New Study Links Hearing Loss and Accidents for Farmers
A new study by the University of Iowa says farmers who have trouble hearing a normal conversation are 80% more likely to get injured on the job. The study says they are more likely to not pay attention to quiet sounds that can lead to injuries like falls. Dr. Mike Dahlke says anything over 90 decibels can begin to damage a person's ears. And because farmers may not always wear hearing protection they are at a higher risk of hearing loss and injury.
"Farmers are exposed to more noise than the general population because they're driving tractors, they're exposed to heavy equipment, they use firearms and even livestock noise can be excessively noisy," said Dr. Dahlke.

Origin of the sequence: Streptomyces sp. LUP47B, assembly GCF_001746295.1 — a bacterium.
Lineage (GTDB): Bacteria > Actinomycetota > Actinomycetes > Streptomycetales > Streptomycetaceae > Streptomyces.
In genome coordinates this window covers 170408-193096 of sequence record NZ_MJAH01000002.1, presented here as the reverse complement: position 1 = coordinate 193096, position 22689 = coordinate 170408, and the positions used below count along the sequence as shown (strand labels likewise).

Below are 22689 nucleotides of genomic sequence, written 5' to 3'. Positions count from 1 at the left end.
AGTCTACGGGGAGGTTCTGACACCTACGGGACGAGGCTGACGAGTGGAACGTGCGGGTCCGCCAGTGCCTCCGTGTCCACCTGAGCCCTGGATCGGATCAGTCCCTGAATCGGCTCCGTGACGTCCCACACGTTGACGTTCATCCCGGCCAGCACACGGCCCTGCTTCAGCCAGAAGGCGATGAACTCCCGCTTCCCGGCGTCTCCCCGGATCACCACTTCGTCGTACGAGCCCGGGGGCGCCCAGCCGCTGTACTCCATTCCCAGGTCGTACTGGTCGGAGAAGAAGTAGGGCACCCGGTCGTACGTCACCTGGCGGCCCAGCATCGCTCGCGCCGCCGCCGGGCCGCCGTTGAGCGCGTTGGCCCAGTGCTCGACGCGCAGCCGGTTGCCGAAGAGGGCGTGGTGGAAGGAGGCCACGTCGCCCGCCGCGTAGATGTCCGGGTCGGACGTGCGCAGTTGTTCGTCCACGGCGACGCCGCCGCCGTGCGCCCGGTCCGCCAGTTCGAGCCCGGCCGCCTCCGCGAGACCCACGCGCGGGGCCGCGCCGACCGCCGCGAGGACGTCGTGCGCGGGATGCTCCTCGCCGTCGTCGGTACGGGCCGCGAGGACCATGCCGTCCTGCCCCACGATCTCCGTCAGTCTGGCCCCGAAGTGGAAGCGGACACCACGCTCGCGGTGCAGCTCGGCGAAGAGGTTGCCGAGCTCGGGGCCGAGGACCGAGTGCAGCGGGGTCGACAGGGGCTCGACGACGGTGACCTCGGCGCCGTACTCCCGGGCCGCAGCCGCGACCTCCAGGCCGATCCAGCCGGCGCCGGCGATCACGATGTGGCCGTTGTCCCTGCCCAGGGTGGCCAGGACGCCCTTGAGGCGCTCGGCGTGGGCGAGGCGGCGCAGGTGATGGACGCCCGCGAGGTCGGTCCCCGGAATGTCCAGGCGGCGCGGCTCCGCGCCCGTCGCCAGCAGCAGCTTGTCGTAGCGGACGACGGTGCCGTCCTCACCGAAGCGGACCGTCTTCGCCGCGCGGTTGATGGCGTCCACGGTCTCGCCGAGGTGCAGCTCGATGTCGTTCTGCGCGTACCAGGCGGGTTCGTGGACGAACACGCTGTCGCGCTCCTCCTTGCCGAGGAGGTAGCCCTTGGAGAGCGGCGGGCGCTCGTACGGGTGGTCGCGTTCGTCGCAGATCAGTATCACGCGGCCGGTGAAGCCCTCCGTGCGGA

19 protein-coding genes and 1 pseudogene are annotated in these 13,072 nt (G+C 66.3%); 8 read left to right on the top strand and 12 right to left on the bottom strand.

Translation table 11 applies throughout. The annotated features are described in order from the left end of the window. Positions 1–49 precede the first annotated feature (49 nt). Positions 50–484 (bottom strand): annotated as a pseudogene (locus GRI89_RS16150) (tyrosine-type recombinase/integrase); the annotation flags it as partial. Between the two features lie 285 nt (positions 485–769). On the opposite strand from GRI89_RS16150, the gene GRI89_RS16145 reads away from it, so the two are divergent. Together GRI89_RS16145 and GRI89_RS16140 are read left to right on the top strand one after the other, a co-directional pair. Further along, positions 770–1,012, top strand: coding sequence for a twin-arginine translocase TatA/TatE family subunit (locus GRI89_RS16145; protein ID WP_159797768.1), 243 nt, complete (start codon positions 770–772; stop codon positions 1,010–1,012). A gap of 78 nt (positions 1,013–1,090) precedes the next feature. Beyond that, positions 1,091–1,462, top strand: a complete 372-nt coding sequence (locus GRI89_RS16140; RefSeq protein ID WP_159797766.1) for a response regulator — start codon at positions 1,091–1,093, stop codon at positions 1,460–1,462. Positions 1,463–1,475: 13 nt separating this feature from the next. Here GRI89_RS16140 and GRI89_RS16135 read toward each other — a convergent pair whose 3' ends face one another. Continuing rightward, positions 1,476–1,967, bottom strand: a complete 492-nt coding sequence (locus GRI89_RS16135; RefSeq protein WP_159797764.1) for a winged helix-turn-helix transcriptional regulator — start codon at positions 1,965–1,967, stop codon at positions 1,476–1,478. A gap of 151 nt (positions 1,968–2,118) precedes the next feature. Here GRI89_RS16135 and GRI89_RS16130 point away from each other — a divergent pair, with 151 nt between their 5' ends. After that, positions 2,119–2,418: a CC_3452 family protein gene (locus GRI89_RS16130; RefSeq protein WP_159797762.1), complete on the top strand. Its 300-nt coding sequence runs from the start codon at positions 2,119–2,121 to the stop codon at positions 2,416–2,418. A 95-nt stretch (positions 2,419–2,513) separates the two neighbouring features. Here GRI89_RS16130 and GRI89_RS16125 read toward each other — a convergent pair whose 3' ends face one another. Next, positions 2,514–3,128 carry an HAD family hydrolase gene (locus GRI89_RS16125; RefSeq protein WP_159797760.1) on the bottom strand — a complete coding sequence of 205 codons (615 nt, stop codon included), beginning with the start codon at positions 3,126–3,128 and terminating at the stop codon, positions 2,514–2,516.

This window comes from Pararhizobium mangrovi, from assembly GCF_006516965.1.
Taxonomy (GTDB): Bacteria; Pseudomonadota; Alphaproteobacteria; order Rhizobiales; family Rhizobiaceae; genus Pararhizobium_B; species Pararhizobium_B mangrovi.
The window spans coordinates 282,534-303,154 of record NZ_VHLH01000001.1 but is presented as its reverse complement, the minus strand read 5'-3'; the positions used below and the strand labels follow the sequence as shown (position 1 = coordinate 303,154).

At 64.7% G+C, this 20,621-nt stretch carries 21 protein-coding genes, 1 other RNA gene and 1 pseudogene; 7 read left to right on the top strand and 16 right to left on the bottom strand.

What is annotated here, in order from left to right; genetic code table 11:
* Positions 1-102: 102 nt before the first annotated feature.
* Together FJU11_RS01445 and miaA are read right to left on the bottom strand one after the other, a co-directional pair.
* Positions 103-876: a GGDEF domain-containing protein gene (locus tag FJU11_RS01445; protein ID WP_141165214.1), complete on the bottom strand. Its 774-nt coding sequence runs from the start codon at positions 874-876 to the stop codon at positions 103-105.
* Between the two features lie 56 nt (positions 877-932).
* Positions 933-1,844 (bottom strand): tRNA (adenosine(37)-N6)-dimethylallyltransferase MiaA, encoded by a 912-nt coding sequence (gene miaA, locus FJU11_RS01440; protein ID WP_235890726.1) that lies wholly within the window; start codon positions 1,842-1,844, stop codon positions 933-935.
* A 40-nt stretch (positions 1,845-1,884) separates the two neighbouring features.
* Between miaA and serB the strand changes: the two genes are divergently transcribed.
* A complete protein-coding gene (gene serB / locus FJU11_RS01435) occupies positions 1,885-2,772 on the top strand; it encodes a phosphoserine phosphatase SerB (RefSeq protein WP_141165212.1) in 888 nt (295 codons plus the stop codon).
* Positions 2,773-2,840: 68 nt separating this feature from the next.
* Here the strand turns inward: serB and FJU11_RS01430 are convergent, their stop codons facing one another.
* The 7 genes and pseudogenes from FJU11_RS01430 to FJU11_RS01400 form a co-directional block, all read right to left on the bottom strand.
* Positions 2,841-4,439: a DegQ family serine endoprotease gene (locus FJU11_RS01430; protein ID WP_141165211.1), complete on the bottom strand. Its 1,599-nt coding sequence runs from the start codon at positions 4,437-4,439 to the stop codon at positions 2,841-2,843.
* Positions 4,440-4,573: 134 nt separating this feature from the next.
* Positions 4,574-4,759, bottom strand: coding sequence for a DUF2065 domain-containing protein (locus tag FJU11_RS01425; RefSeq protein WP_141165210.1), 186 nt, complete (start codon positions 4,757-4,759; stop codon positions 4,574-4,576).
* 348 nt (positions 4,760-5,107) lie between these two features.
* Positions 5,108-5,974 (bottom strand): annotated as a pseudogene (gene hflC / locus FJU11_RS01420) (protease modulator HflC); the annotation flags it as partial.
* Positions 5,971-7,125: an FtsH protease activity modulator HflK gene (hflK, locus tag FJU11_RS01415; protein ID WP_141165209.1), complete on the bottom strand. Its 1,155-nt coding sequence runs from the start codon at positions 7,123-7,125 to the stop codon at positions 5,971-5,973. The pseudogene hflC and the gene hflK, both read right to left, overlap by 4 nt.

"If it's something off to your side or behind you there's enough of a muffling or a ringing that you might hear in your ears that you don't pick up subtle sounds that could cause danger," said part time farmer Tom Cadwallader.
Both Dr. Dahlke and Cadwallader say additions of cabs to tractors have helped cut some of the noise damage down. However, they say livestock owners don't always use hearing protection when they work in barns where animal sound levels can greatly increase.
Source: Sleater, Dave. “New Study Links Hearing Loss and Accidents for Farmers.” www.wsaw.com, February 23, 2007.